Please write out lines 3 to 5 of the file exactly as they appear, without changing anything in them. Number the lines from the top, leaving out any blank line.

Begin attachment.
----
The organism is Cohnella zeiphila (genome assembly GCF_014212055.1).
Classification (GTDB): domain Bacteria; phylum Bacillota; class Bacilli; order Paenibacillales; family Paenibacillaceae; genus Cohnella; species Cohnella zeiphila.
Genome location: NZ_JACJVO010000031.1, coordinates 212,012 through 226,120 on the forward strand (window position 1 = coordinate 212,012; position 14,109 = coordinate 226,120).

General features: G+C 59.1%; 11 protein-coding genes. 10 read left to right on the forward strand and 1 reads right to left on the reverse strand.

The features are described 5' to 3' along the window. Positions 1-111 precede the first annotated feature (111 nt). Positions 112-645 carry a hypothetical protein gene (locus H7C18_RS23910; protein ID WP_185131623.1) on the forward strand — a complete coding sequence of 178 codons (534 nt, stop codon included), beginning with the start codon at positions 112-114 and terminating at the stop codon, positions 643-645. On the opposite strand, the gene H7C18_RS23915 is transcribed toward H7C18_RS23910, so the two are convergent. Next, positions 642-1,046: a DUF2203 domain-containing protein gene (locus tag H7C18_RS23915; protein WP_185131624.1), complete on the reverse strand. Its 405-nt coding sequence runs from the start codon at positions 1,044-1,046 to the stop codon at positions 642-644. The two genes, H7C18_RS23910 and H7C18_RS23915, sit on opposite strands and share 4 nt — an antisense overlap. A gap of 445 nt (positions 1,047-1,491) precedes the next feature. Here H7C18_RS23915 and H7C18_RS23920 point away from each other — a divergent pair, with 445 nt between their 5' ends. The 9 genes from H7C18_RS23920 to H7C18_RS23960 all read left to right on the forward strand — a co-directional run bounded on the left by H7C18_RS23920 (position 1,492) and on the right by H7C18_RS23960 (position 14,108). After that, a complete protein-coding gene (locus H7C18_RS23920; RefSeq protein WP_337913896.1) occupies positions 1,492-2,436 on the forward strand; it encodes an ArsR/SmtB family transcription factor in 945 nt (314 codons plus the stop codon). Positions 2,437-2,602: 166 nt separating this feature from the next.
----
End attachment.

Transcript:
Genome location: NZ_JACJVO010000031.1, coordinates 212,012 through 226,120 on the forward strand (window position 1 = coordinate 212,012; position 14,109 = coordinate 226,120).

General features: G+C 59.1%; 11 protein-coding genes. 10 read left to right on the forward strand and 1 reads right to left on the reverse strand.

The features are described 5' to 3' along the window. Positions 1-111 precede the first annotated feature (111 nt). Positions 112-645 carry a hypothetical protein gene (locus H7C18_RS23910; protein ID WP_185131623.1) on the forward strand — a complete coding sequence of 178 codons (534 nt, stop codon included), beginning with the start codon at positions 112-114 and terminating at the stop codon, positions 643-645. On the opposite strand, the gene H7C18_RS23915 is transcribed toward H7C18_RS23910, so the two are convergent. Next, positions 642-1,046: a DUF2203 domain-containing protein gene (locus tag H7C18_RS23915; protein WP_185131624.1), complete on the reverse strand. Its 405-nt coding sequence runs from the start codon at positions 1,044-1,046 to the stop codon at positions 642-644. The two genes, H7C18_RS23910 and H7C18_RS23915, sit on opposite strands and share 4 nt — an antisense overlap. A gap of 445 nt (positions 1,047-1,491) precedes the next feature. Here H7C18_RS23915 and H7C18_RS23920 point away from each other — a divergent pair, with 445 nt between their 5' ends. The 9 genes from H7C18_RS23920 to H7C18_RS23960 all read left to right on the forward strand — a co-directional run bounded on the left by H7C18_RS23920 (position 1,492) and on the right by H7C18_RS23960 (position 14,108). After that, a complete protein-coding gene (locus H7C18_RS23920; RefSeq protein WP_337913896.1) occupies positions 1,492-2,436 on the forward strand; it encodes an ArsR/SmtB family transcription factor in 945 nt (314 codons plus the stop codon). Positions 2,437-2,602: 166 nt separating this feature from the next.